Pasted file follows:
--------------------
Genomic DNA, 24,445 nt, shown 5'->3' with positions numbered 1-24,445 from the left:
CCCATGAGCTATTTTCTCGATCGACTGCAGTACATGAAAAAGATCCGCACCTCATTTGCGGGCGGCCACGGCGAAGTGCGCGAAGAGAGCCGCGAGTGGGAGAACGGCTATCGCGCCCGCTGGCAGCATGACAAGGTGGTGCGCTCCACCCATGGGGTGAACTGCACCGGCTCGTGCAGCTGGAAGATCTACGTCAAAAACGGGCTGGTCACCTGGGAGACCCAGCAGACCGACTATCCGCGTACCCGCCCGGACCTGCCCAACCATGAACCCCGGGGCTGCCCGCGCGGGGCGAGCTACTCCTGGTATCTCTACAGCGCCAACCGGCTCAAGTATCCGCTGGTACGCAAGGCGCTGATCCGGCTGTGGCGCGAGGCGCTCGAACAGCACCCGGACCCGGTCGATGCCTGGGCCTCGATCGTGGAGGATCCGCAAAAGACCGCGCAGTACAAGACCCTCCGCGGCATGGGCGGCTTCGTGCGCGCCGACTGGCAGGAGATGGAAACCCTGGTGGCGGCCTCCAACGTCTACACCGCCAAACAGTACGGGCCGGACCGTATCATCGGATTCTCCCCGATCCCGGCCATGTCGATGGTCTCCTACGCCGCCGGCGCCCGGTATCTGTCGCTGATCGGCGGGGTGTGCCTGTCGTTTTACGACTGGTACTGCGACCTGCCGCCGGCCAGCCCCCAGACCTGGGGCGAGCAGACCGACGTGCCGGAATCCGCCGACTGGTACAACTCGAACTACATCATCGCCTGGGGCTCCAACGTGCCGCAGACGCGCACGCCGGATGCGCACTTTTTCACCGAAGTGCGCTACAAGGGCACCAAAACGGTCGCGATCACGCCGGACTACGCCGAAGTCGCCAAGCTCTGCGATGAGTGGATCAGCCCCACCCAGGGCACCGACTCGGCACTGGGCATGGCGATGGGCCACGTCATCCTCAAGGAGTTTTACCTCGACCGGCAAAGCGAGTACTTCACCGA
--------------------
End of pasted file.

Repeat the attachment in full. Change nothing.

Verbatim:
Genomic DNA, 24,445 nt, shown 5'->3' with positions numbered 1-24,445 from the left:
CCCATGAGCTATTTTCTCGATCGACTGCAGTACATGAAAAAGATCCGCACCTCATTTGCGGGCGGCCACGGCGAAGTGCGCGAAGAGAGCCGCGAGTGGGAGAACGGCTATCGCGCCCGCTGGCAGCATGACAAGGTGGTGCGCTCCACCCATGGGGTGAACTGCACCGGCTCGTGCAGCTGGAAGATCTACGTCAAAAACGGGCTGGTCACCTGGGAGACCCAGCAGACCGACTATCCGCGTACCCGCCCGGACCTGCCCAACCATGAACCCCGGGGCTGCCCGCGCGGGGCGAGCTACTCCTGGTATCTCTACAGCGCCAACCGGCTCAAGTATCCGCTGGTACGCAAGGCGCTGATCCGGCTGTGGCGCGAGGCGCTCGAACAGCACCCGGACCCGGTCGATGCCTGGGCCTCGATCGTGGAGGATCCGCAAAAGACCGCGCAGTACAAGACCCTCCGCGGCATGGGCGGCTTCGTGCGCGCCGACTGGCAGGAGATGGAAACCCTGGTGGCGGCCTCCAACGTCTACACCGCCAAACAGTACGGGCCGGACCGTATCATCGGATTCTCCCCGATCCCGGCCATGTCGATGGTCTCCTACGCCGCCGGCGCCCGGTATCTGTCGCTGATCGGCGGGGTGTGCCTGTCGTTTTACGACTGGTACTGCGACCTGCCGCCGGCCAGCCCCCAGACCTGGGGCGAGCAGACCGACGTGCCGGAATCCGCCGACTGGTACAACTCGAACTACATCATCGCCTGGGGCTCCAACGTGCCGCAGACGCGCACGCCGGATGCGCACTTTTTCACCGAAGTGCGCTACAAGGGCACCAAAACGGTCGCGATCACGCCGGACTACGCCGAAGTCGCCAAGCTCTGCGATGAGTGGATCAGCCCCACCCAGGGCACCGACTCGGCACTGGGCATGGCGATGGGCCACGTCATCCTCAAGGAGTTTTACCTCGACCGGCAAAGCGAGTACTTCACCGA